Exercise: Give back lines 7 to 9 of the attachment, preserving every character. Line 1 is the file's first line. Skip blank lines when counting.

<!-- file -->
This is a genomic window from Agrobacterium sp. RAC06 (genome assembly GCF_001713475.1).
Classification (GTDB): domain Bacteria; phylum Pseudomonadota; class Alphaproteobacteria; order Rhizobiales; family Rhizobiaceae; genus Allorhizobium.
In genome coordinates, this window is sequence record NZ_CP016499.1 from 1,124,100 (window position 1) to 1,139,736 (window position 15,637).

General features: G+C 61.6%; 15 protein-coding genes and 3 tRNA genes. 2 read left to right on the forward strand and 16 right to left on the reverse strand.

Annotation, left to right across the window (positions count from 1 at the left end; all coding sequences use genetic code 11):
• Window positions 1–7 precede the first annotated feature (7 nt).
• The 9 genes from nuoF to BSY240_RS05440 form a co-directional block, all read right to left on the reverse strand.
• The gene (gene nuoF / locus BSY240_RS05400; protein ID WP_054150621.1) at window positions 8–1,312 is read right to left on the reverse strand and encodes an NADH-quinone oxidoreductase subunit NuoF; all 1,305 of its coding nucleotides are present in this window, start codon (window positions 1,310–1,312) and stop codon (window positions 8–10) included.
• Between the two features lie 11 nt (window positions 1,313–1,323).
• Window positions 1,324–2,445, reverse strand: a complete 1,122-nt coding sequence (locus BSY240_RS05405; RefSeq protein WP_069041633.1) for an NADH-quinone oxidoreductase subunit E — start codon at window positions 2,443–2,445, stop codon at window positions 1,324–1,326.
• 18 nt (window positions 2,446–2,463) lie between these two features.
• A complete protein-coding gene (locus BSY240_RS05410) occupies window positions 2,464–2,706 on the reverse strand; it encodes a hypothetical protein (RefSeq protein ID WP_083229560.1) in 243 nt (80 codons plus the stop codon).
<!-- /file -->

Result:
• The 9 genes from nuoF to BSY240_RS05440 form a co-directional block, all read right to left on the reverse strand.
• The gene (gene nuoF / locus BSY240_RS05400; protein ID WP_054150621.1) at window positions 8–1,312 is read right to left on the reverse strand and encodes an NADH-quinone oxidoreductase subunit NuoF; all 1,305 of its coding nucleotides are present in this window, start codon (window positions 1,310–1,312) and stop codon (window positions 8–10) included.
• Between the two features lie 11 nt (window positions 1,313–1,323).